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When patients portray their conduct as normal and healthy: An interactional challenge for thorough substance use history taking

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  • Denvir, Paul M.
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    Abstract

    Researchers and medical practitioners have argued that routine substance use histories are performed less frequently and less thoroughly than they should be. Previous research has identified a range of structural, attitudinal, and socio-cultural barriers that help to explain this pattern. Using conversation analytic (CA) methods, this paper complements previous work by exploring a potential interactional barrier to thorough substance use history taking in the USA. In response to routine substance use queries (e.g. “Do you drink alcohol?”), patients often do more than just providing information. They also convey normative stances toward their conduct, essentially making a case for how it should be understood by the physician. One stance that patients may take is that their conduct is normal and healthy. This paper describes three interactional practices that patients used to enact such a stance: 1) employing marked lexical, intonational, or interactional features when indicating no use of a substance; 2) volunteering normalizing details about the type, quantity, frequency, or circumstances of substance use; 3) providing minimizing characterizations of substance use. The paper explores some reasons why physicians treated these as appropriate and sufficient responses and did not seek additional details even when the information provided was quite superficial. Two social functions of patients' “normal/healthy” stances are discussed: 1) redirecting the physician's history taking to other topics and 2) presenting oneself as a health-conscious patient. “Normal/healthy” stances can represent an expression of patient agency, but can also present a dilemma for physicians, who must balance a concern for thoroughness with a concern for rapport. Recommendations for navigating this dilemma are discussed.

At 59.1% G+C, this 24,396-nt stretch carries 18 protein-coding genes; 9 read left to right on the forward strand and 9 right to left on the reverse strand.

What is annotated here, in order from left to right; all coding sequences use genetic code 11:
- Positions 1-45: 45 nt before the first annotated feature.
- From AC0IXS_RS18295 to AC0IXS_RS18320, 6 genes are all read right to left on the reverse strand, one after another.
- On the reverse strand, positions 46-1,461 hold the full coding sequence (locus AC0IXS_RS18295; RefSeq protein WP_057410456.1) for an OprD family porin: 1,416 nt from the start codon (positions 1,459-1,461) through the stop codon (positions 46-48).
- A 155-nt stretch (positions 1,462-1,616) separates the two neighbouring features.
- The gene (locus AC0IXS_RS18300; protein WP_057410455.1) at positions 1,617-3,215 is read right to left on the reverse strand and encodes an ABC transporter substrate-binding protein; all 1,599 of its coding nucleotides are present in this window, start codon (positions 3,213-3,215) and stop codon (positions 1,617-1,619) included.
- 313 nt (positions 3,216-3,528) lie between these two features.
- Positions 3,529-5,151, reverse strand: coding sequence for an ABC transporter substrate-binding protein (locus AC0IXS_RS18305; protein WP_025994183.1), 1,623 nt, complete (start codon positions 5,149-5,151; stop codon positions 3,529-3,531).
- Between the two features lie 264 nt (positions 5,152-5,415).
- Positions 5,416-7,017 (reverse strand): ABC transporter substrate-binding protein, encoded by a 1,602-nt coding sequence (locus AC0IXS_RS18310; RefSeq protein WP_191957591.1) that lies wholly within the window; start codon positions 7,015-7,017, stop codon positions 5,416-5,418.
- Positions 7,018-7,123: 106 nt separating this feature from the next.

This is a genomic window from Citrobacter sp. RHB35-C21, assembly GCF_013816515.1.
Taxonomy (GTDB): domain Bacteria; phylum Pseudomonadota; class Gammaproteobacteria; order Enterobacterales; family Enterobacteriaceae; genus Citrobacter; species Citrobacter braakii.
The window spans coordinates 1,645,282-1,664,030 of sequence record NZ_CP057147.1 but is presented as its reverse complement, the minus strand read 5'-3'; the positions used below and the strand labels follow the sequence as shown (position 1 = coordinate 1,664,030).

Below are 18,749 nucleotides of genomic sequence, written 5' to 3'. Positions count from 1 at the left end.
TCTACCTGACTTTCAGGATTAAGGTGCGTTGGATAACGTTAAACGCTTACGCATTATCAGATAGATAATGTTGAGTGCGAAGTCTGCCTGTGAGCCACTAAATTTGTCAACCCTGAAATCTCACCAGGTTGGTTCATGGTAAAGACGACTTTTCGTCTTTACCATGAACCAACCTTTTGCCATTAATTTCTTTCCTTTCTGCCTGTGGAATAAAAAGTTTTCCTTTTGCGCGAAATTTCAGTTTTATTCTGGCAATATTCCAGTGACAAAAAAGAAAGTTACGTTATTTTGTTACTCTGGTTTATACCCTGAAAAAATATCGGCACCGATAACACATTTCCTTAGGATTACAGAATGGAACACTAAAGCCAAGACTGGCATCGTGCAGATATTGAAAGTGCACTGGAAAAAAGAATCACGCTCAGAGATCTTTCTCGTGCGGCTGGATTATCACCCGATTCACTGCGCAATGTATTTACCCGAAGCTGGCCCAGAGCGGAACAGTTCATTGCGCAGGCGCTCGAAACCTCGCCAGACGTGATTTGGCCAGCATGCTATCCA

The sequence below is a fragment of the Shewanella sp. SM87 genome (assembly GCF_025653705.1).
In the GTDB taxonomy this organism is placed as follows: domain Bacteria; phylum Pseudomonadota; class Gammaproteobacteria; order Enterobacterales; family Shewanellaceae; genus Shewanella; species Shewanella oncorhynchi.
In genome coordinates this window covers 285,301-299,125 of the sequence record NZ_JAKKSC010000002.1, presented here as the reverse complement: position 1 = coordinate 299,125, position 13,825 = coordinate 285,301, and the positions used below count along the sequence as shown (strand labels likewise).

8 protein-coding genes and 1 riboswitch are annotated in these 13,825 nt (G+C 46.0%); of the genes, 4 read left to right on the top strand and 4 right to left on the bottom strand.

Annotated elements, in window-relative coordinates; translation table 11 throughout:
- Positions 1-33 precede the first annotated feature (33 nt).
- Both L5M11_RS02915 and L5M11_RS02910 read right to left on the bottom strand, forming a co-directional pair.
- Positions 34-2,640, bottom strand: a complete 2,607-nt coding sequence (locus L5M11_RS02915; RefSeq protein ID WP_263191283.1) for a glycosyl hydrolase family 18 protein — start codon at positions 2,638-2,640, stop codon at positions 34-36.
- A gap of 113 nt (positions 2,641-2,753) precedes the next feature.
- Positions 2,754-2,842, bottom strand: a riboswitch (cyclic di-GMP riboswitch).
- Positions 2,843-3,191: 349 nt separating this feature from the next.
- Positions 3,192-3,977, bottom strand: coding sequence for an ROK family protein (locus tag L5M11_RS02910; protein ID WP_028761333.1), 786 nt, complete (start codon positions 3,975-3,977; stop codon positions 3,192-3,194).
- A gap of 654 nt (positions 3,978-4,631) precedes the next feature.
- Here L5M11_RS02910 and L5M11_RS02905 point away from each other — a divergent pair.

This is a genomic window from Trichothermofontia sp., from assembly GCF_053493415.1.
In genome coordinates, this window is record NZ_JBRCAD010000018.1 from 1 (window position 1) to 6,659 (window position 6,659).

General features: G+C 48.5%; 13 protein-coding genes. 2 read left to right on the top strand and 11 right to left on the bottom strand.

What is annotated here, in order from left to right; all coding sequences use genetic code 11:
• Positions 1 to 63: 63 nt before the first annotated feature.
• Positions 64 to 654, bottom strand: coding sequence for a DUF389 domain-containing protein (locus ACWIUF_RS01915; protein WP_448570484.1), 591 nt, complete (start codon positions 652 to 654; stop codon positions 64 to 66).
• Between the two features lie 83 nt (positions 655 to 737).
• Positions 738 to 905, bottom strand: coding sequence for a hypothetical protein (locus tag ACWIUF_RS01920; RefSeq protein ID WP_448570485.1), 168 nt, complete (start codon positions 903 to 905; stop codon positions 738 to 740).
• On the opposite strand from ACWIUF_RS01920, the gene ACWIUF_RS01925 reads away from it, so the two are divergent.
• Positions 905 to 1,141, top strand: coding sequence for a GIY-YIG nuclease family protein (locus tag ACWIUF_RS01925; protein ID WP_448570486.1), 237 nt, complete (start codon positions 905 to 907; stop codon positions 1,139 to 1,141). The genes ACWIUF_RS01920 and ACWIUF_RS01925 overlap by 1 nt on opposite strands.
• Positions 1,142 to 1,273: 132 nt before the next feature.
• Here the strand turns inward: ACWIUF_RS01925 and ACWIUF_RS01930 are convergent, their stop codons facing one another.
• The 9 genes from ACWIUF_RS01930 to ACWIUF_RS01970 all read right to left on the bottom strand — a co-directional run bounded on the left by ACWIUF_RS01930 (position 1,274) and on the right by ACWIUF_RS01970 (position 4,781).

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    Bibliographic Info

    Article provided by Elsevier in its journal Social Science & Medicine.

    Volume (Year): 75 (2012)
    Issue (Month): 9 ()
    Pages: 1650-1659

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    Handle: RePEc:eee:socmed:v:75:y:2012:i:9:p:1650-1659

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    Keywords: USA; Physician–patient interaction; Lifestyle; Substance use; Conversation analysis (CA);

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    1. Najman, J. M. & Klein, D. & Munro, C., 1982. "Patient characteristics negatively stereotyped by doctors," Social Science & Medicine, Elsevier, vol. 16(20), pages 1781-1789, January.
    2. Johanson, Marita & Sätterlund Larsson, Ullabeth & Säljö, Roger & Svärdsudd, Kurt, 1998. "Lifestyle discussion in the provision of health care. An empirical study of patient-physician interaction," Social Science & Medicine, Elsevier, vol. 47(1), pages 103-112, July.
    3. Larsson, Ullabeth Sätterlund & Säljö, Roger & Aronsson, Karin, 1987. "Patient-doctor communication on smoking and drinking: Lifestyle in medical consultations," Social Science & Medicine, Elsevier, vol. 25(10), pages 1129-1137, January.
    4. Rapley, Tim & May, Carl & Frances Kaner, Eileen, 2006. "Still a difficult business? Negotiating alcohol-related problems in general practice consultations," Social Science & Medicine, Elsevier, vol. 63(9), pages 2418-2428, November.
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